The magic and madness of teams

Corporate America has gotten the message: teams are where it’s at! In fact, in the past twenty years, the amount of time people spend working collaboratively has increased by 50%. This is all good news, right?

Kind of?

When teams work well, they really do create that magic something. When multiple minds are brought to bear on a challenge, you can achieve a gestalt that no one person alone could have achieved. Split a group into two teams and ask them to solve a puzzle – you’ll see that the group that tries to “divide and conquer” under-performs relative to the group that works together. This is because while each one of us has strengths, we also each have blind spots, and sometimes those blind spots are actually those prized strengths. We get stuck in seeing and doing things our way and fail to think outside of those ruts (our own internal “box”). Working with other people allows us to “borrow” their perspective, and to meld them in unique and useful ways.

That’s the ideal anyway. The truth, as we all live it, is that getting this to happen can be really, really hard. Madness, even. Why?

Well, for starters, that breadth of styles and perspectives that affords so much shared potential can create a lot of interpersonal friction that inhibits effective teamwork. We like to sort people in our minds – like me, not like me. And we tend to like people who are like us. We can easily get irritated or shut out the input of people who are different from us. We can get in a twist over personal differences that have no impact on us at all. But of course, when we work with other people, their ideas and actions do impact us – and we have even stronger reactions when they run counter to our own. And there are so many dimensions along which we can differ from people – pace of decision making, degree of assertiveness, tendency to be tactful versus fact-full, preference for abstractions versus pragmatism. This can create conflict. And while conflict over ideas can be productive, conflict that is interpersonal in nature will pop the balloon of teamwork dreams sooner than you can say GOOOO TEAM!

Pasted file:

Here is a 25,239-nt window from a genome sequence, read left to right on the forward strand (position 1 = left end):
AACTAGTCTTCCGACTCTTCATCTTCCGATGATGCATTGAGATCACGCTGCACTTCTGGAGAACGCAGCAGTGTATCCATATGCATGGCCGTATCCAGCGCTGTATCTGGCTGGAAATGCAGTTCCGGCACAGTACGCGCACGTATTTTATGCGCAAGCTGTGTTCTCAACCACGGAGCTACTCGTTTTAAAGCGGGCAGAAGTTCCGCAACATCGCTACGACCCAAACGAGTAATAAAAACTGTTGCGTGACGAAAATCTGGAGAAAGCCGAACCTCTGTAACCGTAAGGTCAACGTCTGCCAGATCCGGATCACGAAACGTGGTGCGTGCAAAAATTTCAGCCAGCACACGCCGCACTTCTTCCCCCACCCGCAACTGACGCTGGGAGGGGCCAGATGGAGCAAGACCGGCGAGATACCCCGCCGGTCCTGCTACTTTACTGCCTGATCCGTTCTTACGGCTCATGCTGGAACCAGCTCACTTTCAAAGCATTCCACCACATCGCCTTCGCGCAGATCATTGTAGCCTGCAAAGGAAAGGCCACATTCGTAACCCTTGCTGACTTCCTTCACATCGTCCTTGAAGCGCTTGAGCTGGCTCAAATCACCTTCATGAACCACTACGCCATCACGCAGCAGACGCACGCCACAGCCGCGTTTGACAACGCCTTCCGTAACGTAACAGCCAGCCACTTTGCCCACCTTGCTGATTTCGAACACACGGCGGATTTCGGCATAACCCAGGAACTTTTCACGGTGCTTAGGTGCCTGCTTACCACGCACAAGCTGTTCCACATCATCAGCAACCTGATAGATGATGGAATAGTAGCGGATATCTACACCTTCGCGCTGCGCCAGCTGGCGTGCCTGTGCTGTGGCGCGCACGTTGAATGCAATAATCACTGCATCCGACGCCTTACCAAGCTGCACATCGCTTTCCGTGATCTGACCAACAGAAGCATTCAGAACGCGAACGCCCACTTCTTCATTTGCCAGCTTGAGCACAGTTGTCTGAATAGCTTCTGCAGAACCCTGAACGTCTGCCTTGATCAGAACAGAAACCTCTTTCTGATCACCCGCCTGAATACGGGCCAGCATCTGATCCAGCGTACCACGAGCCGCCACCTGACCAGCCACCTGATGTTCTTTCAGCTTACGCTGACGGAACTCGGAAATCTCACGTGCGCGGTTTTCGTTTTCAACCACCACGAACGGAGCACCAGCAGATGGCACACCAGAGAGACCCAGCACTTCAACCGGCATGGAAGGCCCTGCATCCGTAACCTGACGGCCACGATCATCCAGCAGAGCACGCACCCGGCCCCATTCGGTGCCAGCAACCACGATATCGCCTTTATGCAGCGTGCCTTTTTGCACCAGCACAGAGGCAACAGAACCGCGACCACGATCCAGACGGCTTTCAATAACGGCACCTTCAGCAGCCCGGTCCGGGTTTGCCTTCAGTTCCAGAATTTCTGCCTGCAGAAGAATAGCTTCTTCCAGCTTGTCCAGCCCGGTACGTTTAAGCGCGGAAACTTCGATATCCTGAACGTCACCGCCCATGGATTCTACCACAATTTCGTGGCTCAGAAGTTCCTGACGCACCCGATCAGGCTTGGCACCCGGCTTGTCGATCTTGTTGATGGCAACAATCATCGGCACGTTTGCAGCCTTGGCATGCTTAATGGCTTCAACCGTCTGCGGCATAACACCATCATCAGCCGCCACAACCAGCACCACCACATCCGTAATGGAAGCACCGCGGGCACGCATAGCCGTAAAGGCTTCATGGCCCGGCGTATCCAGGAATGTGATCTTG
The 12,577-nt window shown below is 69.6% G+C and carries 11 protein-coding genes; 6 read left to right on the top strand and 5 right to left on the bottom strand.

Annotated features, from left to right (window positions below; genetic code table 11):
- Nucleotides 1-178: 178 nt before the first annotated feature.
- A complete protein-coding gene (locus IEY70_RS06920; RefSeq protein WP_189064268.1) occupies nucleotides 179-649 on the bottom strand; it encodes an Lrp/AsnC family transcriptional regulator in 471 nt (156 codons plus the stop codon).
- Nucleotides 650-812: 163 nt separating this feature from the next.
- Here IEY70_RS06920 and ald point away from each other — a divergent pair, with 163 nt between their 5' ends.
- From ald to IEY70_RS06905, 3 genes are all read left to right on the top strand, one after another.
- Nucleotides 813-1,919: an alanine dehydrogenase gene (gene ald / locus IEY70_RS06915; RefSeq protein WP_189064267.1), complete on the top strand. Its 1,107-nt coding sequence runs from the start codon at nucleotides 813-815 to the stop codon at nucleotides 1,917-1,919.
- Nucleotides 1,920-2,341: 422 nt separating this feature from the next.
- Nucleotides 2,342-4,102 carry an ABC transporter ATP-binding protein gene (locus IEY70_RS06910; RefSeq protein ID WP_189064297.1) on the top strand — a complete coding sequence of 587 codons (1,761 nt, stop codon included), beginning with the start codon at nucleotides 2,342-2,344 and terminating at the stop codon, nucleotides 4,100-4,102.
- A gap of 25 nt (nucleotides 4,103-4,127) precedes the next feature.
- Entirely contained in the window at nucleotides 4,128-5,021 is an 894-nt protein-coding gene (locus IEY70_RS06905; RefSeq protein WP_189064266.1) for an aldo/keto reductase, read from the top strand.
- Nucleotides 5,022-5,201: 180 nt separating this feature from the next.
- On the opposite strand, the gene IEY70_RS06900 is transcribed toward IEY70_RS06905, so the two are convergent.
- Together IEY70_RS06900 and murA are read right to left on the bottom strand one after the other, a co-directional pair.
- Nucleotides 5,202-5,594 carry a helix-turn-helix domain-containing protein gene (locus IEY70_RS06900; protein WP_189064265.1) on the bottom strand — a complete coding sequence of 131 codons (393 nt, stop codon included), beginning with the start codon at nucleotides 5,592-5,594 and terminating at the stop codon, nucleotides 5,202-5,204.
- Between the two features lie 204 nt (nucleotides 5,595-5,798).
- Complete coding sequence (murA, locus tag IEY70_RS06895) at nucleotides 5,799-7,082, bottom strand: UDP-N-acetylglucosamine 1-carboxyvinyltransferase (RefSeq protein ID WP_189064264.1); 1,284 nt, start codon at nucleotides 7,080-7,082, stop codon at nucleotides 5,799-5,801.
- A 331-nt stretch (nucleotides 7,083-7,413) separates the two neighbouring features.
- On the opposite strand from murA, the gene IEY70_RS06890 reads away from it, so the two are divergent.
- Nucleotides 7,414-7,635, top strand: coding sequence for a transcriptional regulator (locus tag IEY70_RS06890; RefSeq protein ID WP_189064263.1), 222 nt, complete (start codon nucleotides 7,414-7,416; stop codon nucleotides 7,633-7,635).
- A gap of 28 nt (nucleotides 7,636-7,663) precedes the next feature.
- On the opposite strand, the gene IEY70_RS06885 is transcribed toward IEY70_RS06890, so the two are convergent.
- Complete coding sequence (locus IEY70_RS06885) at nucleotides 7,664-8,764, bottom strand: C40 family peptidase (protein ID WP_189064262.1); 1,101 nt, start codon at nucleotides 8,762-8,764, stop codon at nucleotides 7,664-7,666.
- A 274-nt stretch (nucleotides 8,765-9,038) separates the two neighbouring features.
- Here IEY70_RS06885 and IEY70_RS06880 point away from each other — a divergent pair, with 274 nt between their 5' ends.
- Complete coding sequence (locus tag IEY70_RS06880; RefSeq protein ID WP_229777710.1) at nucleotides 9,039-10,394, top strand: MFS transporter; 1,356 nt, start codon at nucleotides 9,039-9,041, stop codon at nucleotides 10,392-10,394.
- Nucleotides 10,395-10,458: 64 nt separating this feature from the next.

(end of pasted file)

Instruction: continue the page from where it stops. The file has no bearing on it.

On top of this is this fun fact of human nature: we’re naturally somewhat selfish. We want to do what we want to do, and we tend to be very confident in our decisions and opinions. In our culture especially, we value rugged individualism over the collective. The truth is that leaders often reach the positions they are in, not because they are quintessential team players but because they are ambitious, assertive, competitive, and achievement-oriented. These qualities don’t necessarily emphasize the hidden “i” in team so much as the more obvious ME. It can be really hard to relinquish our personal agenda in service of the greater good, even when intellectually we appreciate the value of doing so.

And then there’s the fact that teamwork is la mode du jour in business these days. We all want to get that SYNERGY, right? And at the speed of business today, we communicate and collaborate incessantly. To a degree that isn’t supportable. How many teams do you face or support? At high levels in the organization and in matrixed organizations especially, you can have your team of direct reports, your peer team, the team of functional folks you share, not to mention committees and special task forces you might serve. And all of these people want access to your mind and your inbox. And speaking of your inbox – hundreds of emails a day, but that’s not all – there’s phone and slack and skype and chats and the list goes on. The sheer volume of keeping up with communication – which truly is a foundational component of collaboration – prevents us from having the time to truly collaborate.

Finally, we have the sheer complexity of organizations today. Collaboration isn’t automatic even when we share the same goal; it is even harder when we might share the same goal but we also have other goals, which are quite possibly at odds with the team’s goal, or at odds with the goals of other people on the team. This is another kind of conflict entirely. How do we prioritize and subjugate these goals? How do we make sure we’re on the same page, so that there is less conflict and more trust, which we need to truly collaborate? Drum roll: it takes a lot of communication! See the point above.

Effective collaboration in today’s organizations is a tall order. It really is. Even when the wondrous foundational “stuff” is there: trust, respect, camaraderie, belief in the organization’s values and mission. It takes commitment and hard work to realize the benefits of teamwork. It can’t be achieved in a one-and-done kind of approach, but in an ongoing, iterative fashion, constantly monitoring and calibrating goal alignment, communication, and the health of interpersonal dynamics. But as anyone who has belonged to a successful team would attest, the sometimes-madness of teams is well worth the magic.

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